CardozoLife
Contents
Rudenstine
Hearts & Minds
Heros
Dean's Message
Around Campus
Faculty Briefs
Alumni News
Class Actions
Calendar
Lost Alumni

David Rudenstine

An Interview with
Cardozo Dean
David Rudenstine
   
David Rudenstine, Dr. Herman George and Kate Kaiser Professor of Constitutional Law, has been at Cardozo since 1979. He was appointed dean in November 2001, just a few weeks after the Law School kicked off its 25th anniversary year and terrorists made a devastating attack on our country. With these episodes in mind, Cardozo Life editor Susan Davis sat down with Cardozo’s fifth dean to learn what’s on his agenda and where he sees his greatest challenges.

Susan Davis: After September 11, you said that being dean of Cardozo seemed an even more compelling challenge than before. Do you think the role of law schools in our country has changed or become more relevant since 9/11?
David Rudenstine: September 11 did help make more evident the significant roles that law schools and lawyers play. They are both essential in influencing the social, political, and ethical fabric of our country.
We Americans have always taken our liberties very seriously, but we often forget that lawyers are central in shaping order and liberty in a very complicated society like ours. They have played that role since the republic was founded in 1789. Although I heard many students say that their studies seemed insignificant or irrelevant during the days immediately after the World Trade Center disaster, I think the better view is that becoming a lawyer is important and will serve the individual and the society well.

DAVIS: Do you think that the Law School has been responsive to the needs of students in understanding that  balance between security and freedom?
RUDENSTINE: Trying to understand that tension is something that law schools address all the time. So much of  what we do every day is directly related to how we as a society organize ourselves, how we harness dynamic and complicated forces so as to preserve freedom and liberty. Legal education plays a very special role in defining and sustaining a general culture that vigorously tries to mesh our concerns for security and liberty.

DAVIS: Upon being appointed dean, you said you were touched and inspired by the many congratulatory notes you received.
RUDENSTINE: It was particularly satisfying to get notes from folks with whom I have not had any contact for quite a while. I received a very large number of letters and emails from our graduates, some of whom took classes with me. Many recalled particular moments or episodes, and it was gratifying to hear that my appointment as dean had special meaning to them. Through me, they felt a fresh connection to the Law School and their days at Cardozo.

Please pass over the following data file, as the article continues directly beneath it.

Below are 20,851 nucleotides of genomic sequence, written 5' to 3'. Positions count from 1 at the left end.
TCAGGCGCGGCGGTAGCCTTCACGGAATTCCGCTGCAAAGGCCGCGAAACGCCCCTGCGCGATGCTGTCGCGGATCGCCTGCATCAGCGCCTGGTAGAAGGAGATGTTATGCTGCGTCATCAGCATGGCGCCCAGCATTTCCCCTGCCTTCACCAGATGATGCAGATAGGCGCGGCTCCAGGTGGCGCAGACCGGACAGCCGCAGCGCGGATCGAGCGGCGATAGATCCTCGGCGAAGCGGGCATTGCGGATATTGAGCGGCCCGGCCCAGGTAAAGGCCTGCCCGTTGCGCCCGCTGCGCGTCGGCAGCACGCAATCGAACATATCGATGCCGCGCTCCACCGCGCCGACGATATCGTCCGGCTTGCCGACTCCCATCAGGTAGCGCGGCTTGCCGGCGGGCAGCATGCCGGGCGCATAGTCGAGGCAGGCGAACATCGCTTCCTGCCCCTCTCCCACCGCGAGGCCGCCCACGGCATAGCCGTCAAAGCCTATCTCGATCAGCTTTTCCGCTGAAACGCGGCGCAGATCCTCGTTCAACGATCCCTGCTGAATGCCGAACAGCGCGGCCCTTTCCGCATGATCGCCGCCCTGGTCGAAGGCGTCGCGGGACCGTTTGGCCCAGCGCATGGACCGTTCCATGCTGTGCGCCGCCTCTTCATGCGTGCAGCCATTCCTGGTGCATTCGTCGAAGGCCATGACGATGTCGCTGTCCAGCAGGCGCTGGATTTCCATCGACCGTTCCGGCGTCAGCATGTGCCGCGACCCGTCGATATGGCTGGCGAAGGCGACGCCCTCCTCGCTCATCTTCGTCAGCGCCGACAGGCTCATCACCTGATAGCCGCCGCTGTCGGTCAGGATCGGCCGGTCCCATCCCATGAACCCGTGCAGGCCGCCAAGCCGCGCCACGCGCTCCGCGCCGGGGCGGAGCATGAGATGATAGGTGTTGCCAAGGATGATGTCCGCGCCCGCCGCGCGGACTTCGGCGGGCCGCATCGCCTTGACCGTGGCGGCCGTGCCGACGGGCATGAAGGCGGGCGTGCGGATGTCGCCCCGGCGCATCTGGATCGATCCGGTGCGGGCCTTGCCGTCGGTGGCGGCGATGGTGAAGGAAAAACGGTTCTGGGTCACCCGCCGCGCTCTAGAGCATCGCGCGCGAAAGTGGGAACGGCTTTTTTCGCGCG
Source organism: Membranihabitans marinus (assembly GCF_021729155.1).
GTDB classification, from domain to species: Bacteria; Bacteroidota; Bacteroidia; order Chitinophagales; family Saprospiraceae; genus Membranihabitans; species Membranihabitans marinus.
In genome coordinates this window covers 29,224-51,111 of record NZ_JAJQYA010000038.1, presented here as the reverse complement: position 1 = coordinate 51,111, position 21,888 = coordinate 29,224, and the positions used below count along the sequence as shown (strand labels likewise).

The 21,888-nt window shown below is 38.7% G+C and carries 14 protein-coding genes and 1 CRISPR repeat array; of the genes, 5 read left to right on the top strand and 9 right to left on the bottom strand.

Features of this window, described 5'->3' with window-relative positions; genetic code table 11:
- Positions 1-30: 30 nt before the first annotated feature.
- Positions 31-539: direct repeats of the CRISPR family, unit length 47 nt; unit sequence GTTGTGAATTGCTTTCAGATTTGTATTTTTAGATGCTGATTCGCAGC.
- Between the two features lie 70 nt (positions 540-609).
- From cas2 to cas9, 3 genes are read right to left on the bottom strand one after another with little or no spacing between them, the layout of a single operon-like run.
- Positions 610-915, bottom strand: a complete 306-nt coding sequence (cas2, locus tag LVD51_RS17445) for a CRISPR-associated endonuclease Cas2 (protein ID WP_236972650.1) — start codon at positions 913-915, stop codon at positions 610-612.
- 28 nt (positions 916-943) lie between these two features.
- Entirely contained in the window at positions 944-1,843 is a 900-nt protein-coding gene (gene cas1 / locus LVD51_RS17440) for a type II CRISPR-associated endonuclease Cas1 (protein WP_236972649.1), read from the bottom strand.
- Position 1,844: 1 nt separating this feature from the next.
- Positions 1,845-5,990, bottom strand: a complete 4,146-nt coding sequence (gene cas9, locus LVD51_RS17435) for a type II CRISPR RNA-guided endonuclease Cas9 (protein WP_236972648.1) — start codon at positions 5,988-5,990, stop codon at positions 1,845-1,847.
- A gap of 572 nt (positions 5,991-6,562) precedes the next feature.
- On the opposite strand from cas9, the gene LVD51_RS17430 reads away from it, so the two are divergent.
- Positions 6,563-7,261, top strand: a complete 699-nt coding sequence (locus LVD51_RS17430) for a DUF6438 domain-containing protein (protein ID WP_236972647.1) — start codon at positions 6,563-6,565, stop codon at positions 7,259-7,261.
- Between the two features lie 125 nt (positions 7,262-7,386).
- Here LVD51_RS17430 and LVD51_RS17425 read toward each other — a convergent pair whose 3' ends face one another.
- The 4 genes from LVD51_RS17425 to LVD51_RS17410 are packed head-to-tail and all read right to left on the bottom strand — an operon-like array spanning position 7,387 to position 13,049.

…we often forget that lawyers
are central in shaping
order and liberty
in a very complicated society like ours.


DAVIS: How did it feel going from a professor to being dean?
RUDENSTINE: The transition feels natural and comfortable. I have hopes and ambitions for the institution, and it’s particularly exciting to be in a position where I can realize them.

DAVIS: Are there many challenges that you want to tackle?
David Rudenstine RUDENSTINE: Of course, many! The faculty is like a dynamic engine that’s been pushing the School for a long time. I certainly want to help them feel as if their energies and ambitions are supported and affirmed. I also want to be responsive to the hopes and dreams of our student body—to address the issues they have now regarding their daily lives at school and those they will face after they graduate.
It is essential also that Cardozo be an important touchstone in the lives of its alumni—a place of personal significance where they continue to have meaningful experiences. We need to celebrate our graduates more. They are individuals of exceptional achievement in diverse and wonderful endeavors. Their careers are a source of pride for us, and we should trumpet their remarkable, collective successes and contributions.

DAVIS: Do you have a plan for Cardozo to be more involved in the community?
RUDENSTINE: I am eager to position Cardozo as a place where important ideas related to law and public affairs are generated, discussed, and evaluated. For example, I would like Cardozo to use its resources and facilities to sponsor and facilitate debates on contemporary social issues so that the public can better understand contemporary controversies: What is actually at stake? What are the value choices and real-world remedies? This semester we held panels on Enron, the Yahoo! case, and torture as a method to find terrorists—all to explicate current issues that are relevant to the law and our everyday lives.

DAVIS: What qualities do you think make Cardozo’s character unique?
RUDENSTINE: Uniqueness is a tough standard. However, we do things here that give us distinct stripes. First, we try to help our students become truly fine lawyers. We do that by providing them with exposure to legal doctrine, lawyering skills, and legal theory. We are unusual in that way. Especially so in that we have many professors who are committed to legal theory in a way that is intense, high level, and exciting, and they bring this passion into the classroom. Our clinical programs and lawyering opportunities are particularly strong as well.
So, on one day our students are getting hands-on lawyering experience—how to interview, marshal evidence to build a case, how to negotiate or mediate a dispute, how to stand before a judge who is grilling you in a very challenging way. On the next day, they will be discussing legal philosophy and jurisprudence with an expert in that subject. We combine these aspects of the law in a dramatic and important way. This doesn’t make us unique, but does make us special.